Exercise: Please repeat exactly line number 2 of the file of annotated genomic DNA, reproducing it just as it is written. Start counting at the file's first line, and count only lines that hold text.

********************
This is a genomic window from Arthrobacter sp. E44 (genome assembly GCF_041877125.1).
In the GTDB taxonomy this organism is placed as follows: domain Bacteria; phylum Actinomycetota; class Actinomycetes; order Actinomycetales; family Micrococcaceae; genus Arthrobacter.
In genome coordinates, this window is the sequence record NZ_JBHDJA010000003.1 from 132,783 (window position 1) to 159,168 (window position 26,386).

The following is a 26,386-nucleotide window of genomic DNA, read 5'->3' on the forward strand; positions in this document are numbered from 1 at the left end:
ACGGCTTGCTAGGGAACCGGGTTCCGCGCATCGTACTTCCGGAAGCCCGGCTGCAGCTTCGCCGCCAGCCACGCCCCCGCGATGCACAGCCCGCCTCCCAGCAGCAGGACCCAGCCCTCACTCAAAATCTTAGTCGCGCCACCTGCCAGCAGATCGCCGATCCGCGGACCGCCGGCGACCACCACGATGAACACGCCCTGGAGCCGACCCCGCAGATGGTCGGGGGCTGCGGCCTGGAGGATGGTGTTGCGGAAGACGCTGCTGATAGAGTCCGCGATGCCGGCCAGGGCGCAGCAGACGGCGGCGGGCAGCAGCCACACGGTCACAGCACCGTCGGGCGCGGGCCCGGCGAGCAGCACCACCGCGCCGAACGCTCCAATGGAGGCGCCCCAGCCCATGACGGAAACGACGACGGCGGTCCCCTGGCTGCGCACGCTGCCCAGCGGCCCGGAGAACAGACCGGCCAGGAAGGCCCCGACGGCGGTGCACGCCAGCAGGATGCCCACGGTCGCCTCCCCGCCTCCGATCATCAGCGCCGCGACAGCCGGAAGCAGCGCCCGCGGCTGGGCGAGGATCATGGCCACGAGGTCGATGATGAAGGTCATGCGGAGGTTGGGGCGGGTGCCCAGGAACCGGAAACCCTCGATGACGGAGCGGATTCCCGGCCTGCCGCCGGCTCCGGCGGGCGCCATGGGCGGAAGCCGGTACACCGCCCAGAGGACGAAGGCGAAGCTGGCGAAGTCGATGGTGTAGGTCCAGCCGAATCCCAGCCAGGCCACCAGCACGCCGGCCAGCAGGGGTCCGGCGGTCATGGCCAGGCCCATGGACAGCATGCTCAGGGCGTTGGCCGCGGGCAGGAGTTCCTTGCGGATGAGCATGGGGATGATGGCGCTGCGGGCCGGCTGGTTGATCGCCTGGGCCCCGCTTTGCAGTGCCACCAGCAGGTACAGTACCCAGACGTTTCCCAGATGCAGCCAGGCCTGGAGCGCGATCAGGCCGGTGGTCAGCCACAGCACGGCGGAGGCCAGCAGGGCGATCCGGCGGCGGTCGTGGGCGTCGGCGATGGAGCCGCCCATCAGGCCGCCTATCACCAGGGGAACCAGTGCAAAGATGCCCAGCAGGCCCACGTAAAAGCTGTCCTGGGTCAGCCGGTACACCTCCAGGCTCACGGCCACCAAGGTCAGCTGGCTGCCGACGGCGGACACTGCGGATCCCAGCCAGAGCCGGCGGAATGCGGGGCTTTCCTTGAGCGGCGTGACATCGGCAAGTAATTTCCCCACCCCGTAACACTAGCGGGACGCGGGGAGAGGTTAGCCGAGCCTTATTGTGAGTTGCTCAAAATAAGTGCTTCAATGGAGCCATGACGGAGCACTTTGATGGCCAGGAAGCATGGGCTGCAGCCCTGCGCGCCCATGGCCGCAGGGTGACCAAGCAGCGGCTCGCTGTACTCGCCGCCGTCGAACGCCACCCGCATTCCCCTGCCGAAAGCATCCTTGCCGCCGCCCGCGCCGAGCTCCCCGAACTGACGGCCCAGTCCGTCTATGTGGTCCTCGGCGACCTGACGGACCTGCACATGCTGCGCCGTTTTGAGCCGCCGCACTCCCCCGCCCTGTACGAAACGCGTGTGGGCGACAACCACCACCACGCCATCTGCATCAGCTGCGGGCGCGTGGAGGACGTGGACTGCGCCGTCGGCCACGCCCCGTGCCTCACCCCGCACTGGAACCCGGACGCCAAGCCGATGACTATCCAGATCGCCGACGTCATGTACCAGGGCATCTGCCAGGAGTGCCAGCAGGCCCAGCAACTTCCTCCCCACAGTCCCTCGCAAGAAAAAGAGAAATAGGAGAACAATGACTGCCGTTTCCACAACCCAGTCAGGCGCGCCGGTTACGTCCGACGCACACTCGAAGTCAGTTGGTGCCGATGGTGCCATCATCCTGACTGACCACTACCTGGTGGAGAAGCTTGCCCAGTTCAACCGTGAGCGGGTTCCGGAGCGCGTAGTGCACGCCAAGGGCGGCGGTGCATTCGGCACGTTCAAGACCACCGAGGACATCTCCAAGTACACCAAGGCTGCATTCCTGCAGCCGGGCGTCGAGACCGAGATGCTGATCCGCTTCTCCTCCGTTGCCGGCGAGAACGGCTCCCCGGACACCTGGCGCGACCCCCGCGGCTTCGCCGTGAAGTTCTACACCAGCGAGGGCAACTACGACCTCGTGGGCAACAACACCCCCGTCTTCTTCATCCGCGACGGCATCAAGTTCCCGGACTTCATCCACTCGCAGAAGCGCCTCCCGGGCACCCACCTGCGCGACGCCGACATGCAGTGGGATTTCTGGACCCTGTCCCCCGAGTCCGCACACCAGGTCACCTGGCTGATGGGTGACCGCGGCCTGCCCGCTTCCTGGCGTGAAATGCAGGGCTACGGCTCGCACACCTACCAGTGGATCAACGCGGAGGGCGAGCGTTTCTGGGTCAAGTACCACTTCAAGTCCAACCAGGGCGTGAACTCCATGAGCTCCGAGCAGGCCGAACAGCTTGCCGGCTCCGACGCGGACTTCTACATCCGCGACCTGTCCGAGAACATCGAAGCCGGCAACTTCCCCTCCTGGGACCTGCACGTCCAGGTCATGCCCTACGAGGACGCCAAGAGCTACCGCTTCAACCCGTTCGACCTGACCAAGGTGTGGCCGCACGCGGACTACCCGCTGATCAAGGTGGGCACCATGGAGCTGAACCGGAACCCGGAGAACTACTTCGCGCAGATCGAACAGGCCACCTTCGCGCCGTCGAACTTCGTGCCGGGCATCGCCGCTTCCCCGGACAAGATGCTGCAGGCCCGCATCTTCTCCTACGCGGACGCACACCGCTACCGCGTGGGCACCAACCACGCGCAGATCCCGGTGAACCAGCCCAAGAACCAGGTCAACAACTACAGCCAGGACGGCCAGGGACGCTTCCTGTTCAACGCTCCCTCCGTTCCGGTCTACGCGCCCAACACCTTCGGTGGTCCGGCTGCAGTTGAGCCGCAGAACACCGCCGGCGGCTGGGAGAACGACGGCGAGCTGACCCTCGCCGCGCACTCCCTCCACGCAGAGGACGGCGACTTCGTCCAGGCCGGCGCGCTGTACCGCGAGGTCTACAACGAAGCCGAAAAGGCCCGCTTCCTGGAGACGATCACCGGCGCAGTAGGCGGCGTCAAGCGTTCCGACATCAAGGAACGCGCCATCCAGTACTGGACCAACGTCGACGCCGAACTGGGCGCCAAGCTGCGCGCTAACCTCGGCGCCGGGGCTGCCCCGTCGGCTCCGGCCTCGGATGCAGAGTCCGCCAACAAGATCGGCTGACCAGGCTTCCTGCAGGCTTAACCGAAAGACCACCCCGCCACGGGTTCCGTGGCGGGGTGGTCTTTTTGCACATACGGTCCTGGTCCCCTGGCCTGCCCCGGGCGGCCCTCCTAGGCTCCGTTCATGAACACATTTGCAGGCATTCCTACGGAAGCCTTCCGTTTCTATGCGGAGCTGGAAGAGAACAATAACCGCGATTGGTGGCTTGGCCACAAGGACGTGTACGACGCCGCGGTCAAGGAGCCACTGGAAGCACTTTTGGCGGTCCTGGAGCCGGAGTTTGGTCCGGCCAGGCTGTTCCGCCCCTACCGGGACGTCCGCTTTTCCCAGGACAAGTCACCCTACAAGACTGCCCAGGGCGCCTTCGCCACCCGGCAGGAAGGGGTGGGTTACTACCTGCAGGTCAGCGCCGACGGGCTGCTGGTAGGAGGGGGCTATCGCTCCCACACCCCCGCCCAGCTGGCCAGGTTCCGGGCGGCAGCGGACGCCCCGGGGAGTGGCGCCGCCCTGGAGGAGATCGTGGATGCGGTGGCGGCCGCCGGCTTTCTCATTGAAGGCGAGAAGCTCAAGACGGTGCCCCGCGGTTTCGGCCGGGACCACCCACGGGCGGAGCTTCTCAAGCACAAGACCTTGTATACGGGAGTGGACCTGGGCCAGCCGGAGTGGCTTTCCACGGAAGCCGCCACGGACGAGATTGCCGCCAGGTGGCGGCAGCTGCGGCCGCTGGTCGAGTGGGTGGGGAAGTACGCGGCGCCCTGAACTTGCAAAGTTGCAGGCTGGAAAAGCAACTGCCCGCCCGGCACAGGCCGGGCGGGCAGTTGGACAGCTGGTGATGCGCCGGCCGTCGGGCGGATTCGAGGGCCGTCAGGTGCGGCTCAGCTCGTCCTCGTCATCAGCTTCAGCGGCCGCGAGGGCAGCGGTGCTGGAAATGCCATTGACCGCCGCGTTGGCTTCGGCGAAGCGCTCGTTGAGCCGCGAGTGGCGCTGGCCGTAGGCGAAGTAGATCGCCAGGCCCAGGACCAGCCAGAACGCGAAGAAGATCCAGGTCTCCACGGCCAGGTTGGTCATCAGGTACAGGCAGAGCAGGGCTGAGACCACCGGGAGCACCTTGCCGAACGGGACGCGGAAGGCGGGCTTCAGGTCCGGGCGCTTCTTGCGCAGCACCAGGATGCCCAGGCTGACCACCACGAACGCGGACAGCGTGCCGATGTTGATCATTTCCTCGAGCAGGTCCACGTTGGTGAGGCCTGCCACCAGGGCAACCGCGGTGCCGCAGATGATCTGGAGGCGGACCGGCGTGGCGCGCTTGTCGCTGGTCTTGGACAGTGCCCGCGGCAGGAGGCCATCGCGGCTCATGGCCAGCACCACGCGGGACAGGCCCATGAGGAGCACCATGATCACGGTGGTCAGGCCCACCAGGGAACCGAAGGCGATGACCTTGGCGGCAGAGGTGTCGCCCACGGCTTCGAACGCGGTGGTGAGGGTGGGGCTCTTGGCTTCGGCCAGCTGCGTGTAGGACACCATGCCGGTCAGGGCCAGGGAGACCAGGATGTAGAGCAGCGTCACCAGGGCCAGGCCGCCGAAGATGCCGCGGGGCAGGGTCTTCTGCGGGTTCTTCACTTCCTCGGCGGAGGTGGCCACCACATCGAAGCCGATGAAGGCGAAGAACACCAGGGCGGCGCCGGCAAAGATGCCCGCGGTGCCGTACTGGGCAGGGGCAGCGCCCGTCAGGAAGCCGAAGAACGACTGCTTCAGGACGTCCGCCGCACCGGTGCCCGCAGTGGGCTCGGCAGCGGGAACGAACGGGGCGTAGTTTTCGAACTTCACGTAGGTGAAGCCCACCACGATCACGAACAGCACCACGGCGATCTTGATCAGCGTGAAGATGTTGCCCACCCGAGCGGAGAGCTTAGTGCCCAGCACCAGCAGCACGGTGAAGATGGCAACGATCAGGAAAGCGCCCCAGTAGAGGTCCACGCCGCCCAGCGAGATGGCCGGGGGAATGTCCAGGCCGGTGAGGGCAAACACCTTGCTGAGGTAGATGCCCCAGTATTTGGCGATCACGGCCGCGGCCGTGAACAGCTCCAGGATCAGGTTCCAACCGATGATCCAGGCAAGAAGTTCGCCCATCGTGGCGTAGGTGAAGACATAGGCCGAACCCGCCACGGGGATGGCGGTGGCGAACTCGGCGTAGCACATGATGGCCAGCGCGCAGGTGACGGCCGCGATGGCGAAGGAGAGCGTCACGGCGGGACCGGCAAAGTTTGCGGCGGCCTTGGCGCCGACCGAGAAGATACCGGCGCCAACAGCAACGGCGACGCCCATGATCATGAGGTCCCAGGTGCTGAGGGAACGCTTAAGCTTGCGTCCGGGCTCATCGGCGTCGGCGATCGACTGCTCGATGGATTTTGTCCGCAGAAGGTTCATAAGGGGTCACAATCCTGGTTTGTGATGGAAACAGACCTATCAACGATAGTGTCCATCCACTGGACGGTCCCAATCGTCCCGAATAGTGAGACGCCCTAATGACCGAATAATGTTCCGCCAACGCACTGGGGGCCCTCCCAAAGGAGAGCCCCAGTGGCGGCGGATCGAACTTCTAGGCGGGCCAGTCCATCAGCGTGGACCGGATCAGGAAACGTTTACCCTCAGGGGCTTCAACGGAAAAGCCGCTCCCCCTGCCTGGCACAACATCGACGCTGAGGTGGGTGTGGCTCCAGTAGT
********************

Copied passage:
In the GTDB taxonomy this organism is placed as follows: domain Bacteria; phylum Actinomycetota; class Actinomycetes; order Actinomycetales; family Micrococcaceae; genus Arthrobacter.